The discussion about the best quarterbacks of all time is never going to end, even with Tom Brady’s latest Super Bowl victory ending the discussion for a lot of people.
Recently, MMQB had an all-time draft in which 12 quarterbacks were selected in a 25-round draft. The most surprising result among quarterbacks, at least in my mind, was Steve Young not getting selected. The quarterbacks drafted all had great success in their careers, but it’s tough to say Young didn’t deserve more consideration.
In a good bit of timing, ESPN’s Mike Sando offered up a cool thought exercise on Wednesday. He spoke with ten current and former NFL coaches and executives to rank out the top ten quarterbacks dating back to 1978. Sando chose that year because it marked a big change in blocking and coverage rules that helped to open up the passing game. His voters included Pete Carroll, Tony Dungy, Mike Holmgren, Howard Mudd, Wade Phillips, Mike Reinfeldt, Ray Rhodes, Mike Shanahan, Al Saunders, and Norv Turner.
It is not surprising that Tom Brady showed up at No. 1. Peyton Manning came in second, just edging out Joe Montana. According to Sando, they considered two mathematical approaches, and with one result, Montana would have ranked ahead of Manning. Montana’s highest ranking was No. 1, and his lowest ranking was No. 9.
Montana was followed by John Elway, Aaron Rodgers, Dan Marino, and Brett Favre. Steve Young showed up next. His highest ranking was No. 2, and his lowest was not showing up on the ballot.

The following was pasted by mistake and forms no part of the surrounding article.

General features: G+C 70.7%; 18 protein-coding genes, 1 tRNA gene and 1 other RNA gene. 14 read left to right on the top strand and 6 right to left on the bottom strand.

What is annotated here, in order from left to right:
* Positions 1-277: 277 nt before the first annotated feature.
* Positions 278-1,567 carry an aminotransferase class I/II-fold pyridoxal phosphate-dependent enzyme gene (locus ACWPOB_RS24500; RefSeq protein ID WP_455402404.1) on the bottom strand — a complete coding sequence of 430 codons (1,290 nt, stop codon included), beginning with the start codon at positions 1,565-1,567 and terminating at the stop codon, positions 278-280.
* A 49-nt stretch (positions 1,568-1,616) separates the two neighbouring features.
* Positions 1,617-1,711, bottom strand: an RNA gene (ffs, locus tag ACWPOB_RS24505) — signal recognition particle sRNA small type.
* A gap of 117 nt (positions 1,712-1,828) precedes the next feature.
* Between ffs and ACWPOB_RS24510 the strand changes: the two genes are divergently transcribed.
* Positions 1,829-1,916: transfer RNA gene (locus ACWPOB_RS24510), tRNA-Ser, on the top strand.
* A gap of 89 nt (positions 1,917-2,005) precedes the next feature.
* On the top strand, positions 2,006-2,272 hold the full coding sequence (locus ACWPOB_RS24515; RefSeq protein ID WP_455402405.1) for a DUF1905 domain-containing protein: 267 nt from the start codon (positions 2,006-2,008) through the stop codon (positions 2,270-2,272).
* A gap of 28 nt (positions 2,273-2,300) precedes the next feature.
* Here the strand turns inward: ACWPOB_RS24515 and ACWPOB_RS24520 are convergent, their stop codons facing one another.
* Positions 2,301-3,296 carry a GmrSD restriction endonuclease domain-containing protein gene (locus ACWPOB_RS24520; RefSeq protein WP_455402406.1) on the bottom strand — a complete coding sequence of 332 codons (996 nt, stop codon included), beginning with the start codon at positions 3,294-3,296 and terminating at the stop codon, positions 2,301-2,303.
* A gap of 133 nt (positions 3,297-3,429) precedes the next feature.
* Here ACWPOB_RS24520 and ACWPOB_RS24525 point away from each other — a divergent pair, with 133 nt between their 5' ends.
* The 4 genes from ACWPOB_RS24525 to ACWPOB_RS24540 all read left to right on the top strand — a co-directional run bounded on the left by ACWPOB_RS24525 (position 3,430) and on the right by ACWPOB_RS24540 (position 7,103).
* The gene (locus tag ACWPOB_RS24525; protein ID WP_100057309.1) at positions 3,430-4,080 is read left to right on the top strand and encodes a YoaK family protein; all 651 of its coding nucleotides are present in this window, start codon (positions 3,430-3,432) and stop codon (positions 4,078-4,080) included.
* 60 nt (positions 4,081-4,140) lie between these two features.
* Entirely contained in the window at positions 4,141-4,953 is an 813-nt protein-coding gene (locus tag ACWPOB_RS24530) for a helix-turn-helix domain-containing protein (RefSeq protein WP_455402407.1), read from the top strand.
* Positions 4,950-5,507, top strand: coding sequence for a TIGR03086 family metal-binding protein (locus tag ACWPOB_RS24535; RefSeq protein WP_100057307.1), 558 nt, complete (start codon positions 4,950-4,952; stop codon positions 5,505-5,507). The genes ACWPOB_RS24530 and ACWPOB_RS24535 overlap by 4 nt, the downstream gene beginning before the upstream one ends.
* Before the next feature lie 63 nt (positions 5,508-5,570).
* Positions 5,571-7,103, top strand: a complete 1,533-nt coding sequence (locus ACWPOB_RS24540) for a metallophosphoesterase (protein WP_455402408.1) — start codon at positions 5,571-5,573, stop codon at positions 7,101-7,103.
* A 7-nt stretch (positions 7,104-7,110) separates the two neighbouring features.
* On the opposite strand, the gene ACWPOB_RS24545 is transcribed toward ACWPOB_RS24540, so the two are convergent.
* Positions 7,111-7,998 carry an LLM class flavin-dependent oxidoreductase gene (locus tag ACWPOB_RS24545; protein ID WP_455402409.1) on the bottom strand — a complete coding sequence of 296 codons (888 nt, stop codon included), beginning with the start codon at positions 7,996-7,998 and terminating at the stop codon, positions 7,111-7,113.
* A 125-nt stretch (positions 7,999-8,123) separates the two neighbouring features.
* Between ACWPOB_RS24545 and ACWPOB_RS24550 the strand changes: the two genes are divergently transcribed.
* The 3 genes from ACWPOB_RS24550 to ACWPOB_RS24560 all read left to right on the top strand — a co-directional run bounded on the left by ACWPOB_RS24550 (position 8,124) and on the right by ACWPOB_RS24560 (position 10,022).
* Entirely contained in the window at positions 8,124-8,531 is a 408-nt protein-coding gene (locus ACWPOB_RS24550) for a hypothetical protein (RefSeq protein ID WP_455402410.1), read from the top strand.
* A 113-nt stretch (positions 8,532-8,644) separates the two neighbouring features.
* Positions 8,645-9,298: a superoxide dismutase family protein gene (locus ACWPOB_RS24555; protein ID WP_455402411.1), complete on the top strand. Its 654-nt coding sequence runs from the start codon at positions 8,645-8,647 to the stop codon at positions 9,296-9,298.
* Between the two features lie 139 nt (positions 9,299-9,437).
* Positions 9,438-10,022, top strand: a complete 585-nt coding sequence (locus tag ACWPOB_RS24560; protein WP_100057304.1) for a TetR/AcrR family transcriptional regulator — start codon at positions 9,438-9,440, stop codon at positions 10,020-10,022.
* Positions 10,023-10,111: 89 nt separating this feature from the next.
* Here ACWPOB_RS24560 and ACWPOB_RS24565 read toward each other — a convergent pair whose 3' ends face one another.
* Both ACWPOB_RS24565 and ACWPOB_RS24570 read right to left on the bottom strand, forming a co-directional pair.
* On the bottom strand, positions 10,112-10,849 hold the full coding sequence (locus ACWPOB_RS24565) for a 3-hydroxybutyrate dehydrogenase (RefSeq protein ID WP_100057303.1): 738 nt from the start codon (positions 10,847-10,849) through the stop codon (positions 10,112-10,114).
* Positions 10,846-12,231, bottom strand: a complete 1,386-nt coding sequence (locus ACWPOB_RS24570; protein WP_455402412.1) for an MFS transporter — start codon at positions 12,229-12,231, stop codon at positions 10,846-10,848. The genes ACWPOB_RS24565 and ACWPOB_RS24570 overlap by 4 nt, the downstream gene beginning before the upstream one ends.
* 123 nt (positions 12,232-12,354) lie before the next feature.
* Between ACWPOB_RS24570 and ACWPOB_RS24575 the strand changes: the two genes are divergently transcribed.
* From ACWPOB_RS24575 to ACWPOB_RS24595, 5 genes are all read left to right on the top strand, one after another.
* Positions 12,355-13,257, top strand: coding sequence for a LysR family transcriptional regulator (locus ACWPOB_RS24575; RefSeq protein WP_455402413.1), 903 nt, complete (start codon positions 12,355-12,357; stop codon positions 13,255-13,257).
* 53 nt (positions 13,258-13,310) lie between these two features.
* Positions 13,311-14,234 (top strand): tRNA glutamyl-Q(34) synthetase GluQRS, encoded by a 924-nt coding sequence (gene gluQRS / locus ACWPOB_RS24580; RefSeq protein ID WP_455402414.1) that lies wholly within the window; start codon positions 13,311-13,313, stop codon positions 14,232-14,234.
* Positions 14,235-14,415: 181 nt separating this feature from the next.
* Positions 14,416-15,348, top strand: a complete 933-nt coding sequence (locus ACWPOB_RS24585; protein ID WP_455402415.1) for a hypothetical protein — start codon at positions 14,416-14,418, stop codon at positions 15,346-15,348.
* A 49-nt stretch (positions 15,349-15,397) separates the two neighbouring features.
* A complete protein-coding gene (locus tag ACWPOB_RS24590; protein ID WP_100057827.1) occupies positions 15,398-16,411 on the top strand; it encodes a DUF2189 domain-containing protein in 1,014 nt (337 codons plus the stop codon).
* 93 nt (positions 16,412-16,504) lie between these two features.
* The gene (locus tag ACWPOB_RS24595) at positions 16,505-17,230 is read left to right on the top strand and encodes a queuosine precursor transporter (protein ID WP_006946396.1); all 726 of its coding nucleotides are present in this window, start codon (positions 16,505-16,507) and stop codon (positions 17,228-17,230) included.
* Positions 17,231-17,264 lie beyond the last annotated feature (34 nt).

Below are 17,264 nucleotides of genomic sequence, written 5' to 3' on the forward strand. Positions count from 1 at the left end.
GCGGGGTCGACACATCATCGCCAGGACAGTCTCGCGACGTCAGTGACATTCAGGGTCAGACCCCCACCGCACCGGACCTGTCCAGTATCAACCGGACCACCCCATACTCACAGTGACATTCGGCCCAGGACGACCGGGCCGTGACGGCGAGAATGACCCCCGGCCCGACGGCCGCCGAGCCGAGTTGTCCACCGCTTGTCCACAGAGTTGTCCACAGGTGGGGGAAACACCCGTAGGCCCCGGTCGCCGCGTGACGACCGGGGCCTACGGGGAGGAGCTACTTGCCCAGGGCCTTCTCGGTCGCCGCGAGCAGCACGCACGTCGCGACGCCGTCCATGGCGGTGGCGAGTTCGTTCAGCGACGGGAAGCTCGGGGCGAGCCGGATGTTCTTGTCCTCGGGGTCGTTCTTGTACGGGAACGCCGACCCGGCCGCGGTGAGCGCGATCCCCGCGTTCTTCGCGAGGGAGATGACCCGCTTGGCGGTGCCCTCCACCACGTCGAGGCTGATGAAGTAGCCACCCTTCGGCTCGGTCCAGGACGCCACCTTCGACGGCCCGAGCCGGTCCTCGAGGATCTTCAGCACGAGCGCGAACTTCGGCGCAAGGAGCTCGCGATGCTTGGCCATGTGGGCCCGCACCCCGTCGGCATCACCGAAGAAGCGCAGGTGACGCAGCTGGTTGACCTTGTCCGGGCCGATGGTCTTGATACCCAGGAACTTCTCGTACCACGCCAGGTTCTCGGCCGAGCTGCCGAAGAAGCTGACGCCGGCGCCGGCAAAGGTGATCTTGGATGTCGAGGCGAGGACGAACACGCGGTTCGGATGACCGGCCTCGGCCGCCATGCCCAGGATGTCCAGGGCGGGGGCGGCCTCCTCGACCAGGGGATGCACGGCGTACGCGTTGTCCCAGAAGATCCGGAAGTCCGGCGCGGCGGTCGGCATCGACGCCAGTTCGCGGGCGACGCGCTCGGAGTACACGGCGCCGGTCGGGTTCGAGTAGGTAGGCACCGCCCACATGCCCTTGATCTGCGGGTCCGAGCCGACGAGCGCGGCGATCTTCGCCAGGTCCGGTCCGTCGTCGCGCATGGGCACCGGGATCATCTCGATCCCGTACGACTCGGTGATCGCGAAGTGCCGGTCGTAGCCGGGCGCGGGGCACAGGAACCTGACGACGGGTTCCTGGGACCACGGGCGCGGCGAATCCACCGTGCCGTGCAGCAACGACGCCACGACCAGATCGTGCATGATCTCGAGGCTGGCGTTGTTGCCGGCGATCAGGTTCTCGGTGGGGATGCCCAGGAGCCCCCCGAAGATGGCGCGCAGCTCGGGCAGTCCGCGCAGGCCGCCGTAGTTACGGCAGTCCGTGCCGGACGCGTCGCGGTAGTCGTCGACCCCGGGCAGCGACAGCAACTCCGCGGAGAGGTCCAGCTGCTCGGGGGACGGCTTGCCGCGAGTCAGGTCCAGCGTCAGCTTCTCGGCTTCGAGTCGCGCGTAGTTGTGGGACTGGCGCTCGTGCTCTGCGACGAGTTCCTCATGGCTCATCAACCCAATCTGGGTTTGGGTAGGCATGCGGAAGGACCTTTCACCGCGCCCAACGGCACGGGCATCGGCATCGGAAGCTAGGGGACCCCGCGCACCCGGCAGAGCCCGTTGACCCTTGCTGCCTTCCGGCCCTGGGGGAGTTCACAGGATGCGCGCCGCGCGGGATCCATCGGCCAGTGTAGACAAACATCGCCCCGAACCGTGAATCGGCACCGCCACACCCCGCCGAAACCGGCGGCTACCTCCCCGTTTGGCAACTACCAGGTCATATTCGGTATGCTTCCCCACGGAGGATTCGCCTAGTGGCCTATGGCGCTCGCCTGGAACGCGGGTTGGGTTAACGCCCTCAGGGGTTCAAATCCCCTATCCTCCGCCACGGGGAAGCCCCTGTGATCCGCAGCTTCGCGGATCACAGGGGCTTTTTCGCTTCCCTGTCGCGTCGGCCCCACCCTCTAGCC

The best part of Sando’s article is reading what the various voters had to say about each player. For Montana, the big consistent positive was his efficiency in the west coast offense and his performances on the biggest stage. The most mentioned negative seemed to be the question of how his performance would translate to another system. One counter that some raised to the system idea is that he was the first to really take the system to a whole new level, compared to what Ken Anderson did in Cincinnati when Walsh was an assistant.
For Young, his combination of athleticism and quarterback skill gave him a boost. He was dinged by some for having followed Montana. There were multiple comments wondering how much more he might have done if he had the kind of time Montana had in the offense during the 1980s. Of course, his development likely was drastically influenced by how he was taken along in the 80s. Hypotheticals are interesting to discuss, but Young and his time in San Francisco in the 80s is a unique one.